As reported by ABC News, January 24, 2006.

How to Get the Best Cancer Care – No Matter Where You Live

First Step: Get a Second Opinion

By Joy Victory

Jan. 24, 2006 – Although cancer affects all ages and races, major cancer centers are typically only found in big cities. For people living in rural areas, getting the best care can be challenging.

It's an issue the American Cancer Society is aware of, and they are working on establishing "Hope Lodges" near most major cancer centers where people who live far away can stay free of cost during treatment. It's a lot like a Ronald McDonald House, but for adults, said Dr. Carolyn Runowicz, president of the American Cancer Society and director of the Neag Comprehensive Cancer Center at the University of Connecticut Health Center.

There are about 20 lodges right now, and more are planned. The goal is to have at least one in every state, Runowicz said. In the meantime, how do you get the best care? Here are some tips.

It's Not an Emergency
Yes, the diagnosis "you have cancer" is overwhelming and frightening. But in most cases it is not an emergency, Runowicz said.

"I know from being a doctor and being a patient, when you hear the words 'You have cancer,' your whole world turns upside-down, your mind starts racing that you have to get to treatment the very next instant," said Runowicz, who had breast cancer. "You have time catch your breath and realize you need to seek out additional options."

So, if you've been told by your doctor that you have cancer, the next step needs to be seeking out a second opinion, preferably from a doctor located at a major cancer center, Runowicz said.

A Crucial Step: The Second Opinion
Greg Anderson, founder of the Cancer Recovery Foundation, agrees. He said that regardless of your financial situation, seeking a second opinion is the most important step after being learning you have cancer.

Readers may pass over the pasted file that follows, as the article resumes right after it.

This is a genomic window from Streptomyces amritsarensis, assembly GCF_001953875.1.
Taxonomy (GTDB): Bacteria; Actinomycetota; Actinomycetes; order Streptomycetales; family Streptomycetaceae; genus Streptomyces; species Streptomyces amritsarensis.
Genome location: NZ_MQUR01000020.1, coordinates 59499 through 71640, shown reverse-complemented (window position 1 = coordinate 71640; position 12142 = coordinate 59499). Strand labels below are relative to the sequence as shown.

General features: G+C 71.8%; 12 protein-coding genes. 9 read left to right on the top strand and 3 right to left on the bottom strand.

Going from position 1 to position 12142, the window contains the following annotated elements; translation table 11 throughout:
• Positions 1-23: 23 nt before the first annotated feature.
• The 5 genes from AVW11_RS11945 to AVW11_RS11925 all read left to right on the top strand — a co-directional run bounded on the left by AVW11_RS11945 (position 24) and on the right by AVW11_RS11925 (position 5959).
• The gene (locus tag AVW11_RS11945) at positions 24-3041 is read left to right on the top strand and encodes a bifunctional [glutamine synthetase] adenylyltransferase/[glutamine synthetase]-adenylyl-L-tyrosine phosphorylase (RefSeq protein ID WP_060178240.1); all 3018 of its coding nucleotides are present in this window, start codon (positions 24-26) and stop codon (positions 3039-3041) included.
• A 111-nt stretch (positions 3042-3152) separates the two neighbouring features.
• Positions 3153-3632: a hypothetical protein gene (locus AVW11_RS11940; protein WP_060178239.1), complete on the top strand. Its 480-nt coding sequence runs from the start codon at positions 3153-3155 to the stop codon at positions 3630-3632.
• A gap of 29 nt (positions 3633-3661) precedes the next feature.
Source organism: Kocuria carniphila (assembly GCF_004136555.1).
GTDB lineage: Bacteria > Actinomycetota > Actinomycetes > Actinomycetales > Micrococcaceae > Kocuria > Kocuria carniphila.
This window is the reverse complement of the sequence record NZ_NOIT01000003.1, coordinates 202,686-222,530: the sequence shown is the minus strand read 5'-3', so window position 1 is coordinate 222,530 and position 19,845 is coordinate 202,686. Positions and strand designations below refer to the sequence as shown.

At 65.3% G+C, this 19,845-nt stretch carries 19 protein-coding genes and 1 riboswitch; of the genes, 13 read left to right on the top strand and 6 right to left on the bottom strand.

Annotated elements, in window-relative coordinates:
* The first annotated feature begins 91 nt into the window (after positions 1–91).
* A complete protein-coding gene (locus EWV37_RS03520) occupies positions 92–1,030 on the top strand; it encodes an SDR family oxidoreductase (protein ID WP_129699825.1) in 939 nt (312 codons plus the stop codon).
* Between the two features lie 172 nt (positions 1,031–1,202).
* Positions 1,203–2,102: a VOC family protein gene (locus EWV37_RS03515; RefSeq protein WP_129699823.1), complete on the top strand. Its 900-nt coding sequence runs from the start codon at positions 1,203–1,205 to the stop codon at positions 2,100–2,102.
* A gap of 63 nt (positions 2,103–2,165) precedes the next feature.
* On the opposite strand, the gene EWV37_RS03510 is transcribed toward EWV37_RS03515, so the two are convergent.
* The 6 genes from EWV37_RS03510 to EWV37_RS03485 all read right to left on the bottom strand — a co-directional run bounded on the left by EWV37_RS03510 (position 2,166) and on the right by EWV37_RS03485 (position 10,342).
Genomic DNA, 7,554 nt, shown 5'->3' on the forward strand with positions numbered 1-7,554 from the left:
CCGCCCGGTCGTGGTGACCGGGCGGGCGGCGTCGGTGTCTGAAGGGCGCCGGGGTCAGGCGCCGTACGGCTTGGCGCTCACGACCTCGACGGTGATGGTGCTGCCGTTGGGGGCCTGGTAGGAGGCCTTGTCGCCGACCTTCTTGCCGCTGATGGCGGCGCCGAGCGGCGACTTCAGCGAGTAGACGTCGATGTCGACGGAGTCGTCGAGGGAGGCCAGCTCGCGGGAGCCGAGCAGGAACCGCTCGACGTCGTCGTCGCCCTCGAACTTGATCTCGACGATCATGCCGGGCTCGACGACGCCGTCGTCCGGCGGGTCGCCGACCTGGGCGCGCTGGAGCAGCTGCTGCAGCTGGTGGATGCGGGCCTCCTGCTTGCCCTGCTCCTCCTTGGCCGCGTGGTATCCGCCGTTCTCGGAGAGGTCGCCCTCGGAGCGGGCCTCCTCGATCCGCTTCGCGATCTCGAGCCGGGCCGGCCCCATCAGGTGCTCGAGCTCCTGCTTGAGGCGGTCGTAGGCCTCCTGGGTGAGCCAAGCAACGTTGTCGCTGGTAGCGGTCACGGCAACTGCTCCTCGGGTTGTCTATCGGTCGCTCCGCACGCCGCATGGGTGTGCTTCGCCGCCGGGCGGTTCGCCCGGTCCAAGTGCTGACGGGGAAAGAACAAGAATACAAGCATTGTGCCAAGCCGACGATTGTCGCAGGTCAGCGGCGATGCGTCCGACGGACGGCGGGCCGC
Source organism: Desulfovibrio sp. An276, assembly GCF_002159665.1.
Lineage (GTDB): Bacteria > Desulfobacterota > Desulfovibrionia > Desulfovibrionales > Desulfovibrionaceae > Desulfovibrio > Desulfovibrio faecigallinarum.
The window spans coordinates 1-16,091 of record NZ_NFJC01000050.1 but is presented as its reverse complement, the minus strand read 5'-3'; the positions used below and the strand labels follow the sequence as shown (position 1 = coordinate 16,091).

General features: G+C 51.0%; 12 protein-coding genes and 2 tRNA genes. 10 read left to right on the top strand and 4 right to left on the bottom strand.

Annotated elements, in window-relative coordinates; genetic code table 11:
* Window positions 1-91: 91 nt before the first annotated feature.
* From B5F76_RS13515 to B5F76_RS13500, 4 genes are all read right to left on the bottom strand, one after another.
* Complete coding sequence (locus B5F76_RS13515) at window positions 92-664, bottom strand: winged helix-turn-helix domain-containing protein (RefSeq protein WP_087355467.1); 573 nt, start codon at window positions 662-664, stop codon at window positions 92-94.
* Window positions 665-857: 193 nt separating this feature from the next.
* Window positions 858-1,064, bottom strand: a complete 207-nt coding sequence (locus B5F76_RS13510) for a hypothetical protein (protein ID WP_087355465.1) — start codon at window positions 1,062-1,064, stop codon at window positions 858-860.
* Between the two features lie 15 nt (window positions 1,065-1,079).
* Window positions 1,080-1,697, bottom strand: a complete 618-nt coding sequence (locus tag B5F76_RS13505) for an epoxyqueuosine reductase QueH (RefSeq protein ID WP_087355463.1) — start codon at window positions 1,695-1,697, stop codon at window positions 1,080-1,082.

During this time, money issues need to take a backseat to medical care, he said, adding that good cancer care is "one of the most important investments of your life."

"It is fair to say that a rather large percentage of diagnoses are incorrect or incomplete," Anderson said. ". . .That's why a second opinion is so important."

Meeting with a doctor face-to-face is the best option, but when that's just not possible, arrangements can usually be made to send medical files to major cancer centers, where expert doctors can double-check the lab records, Runowicz said.

"Most of the testing we do now is done on a computer and can easily be transported," she said.

Getting to Treatment Center
Once a definitive diagnosis has been made, it's time for treatment. This is where the real cost of cancer comes into play, since treatments like radiation and chemotherapy must be done over a period of months.

While some people may be able to find adequate care near their home, some may need to travel a great distance to a major center. Transportation can sometimes be arranged through programs like Corporate Angels, which flies people and family members to medical centers.

Also, the cancer center also may have a Hope Lodge nearby or may provide free lodging on its own, Runowicz said.

Clinical Trials: A Smart Option
Another option is to consider entering a clinical trial administered by the National Cancer Institute. For studies investigating new medications, everyone receives treatment -- or in other words, no one receives a placebo. This makes it a smart option for people who couldn't otherwise afford care.

Anyone in the trial receives free medical care and lodging.

"It's your tax dollars at work," Runowicz said.

To find out more about open clinical trials, visit www.cancer.gov.